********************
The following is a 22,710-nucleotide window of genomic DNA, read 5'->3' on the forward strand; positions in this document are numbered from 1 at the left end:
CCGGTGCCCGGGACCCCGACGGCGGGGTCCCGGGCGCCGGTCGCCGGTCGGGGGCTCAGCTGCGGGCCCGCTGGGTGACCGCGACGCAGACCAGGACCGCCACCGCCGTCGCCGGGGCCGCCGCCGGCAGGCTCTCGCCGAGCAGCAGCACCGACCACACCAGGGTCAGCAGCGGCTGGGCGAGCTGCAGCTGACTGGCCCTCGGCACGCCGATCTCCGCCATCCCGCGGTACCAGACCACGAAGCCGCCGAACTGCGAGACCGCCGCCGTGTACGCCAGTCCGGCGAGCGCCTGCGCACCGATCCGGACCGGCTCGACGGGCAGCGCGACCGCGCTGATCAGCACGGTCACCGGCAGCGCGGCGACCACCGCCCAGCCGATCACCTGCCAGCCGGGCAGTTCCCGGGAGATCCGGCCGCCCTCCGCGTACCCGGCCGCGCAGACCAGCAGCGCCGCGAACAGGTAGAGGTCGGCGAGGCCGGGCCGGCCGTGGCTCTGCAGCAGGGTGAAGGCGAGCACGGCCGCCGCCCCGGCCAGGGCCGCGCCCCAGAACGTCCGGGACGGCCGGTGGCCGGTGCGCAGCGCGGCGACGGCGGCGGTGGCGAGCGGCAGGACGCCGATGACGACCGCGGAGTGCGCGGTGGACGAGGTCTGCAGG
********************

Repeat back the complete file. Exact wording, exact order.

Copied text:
The following is a 22,710-nucleotide window of genomic DNA, read 5'->3' on the forward strand; positions in this document are numbered from 1 at the left end:
CCGGTGCCCGGGACCCCGACGGCGGGGTCCCGGGCGCCGGTCGCCGGTCGGGGGCTCAGCTGCGGGCCCGCTGGGTGACCGCGACGCAGACCAGGACCGCCACCGCCGTCGCCGGGGCCGCCGCCGGCAGGCTCTCGCCGAGCAGCAGCACCGACCACACCAGGGTCAGCAGCGGCTGGGCGAGCTGCAGCTGACTGGCCCTCGGCACGCCGATCTCCGCCATCCCGCGGTACCAGACCACGAAGCCGCCGAACTGCGAGACCGCCGCCGTGTACGCCAGTCCGGCGAGCGCCTGCGCACCGATCCGGACCGGCTCGACGGGCAGCGCGACCGCGCTGATCAGCACGGTCACCGGCAGCGCGGCGACCACCGCCCAGCCGATCACCTGCCAGCCGGGCAGTTCCCGGGAGATCCGGCCGCCCTCCGCGTACCCGGCCGCGCAGACCAGCAGCGCCGCGAACAGGTAGAGGTCGGCGAGGCCGGGCCGGCCGTGGCTCTGCAGCAGGGTGAAGGCGAGCACGGCCGCCGCCCCGGCCAGGGCCGCGCCCCAGAACGTCCGGGACGGCCGGTGGCCGGTGCGCAGCGCGGCGACGGCGGCGGTGGCGAGCGGCAGGACGCCGATGACGACCGCGGAGTGCGCGGTGGACGAGGTCTGCAGG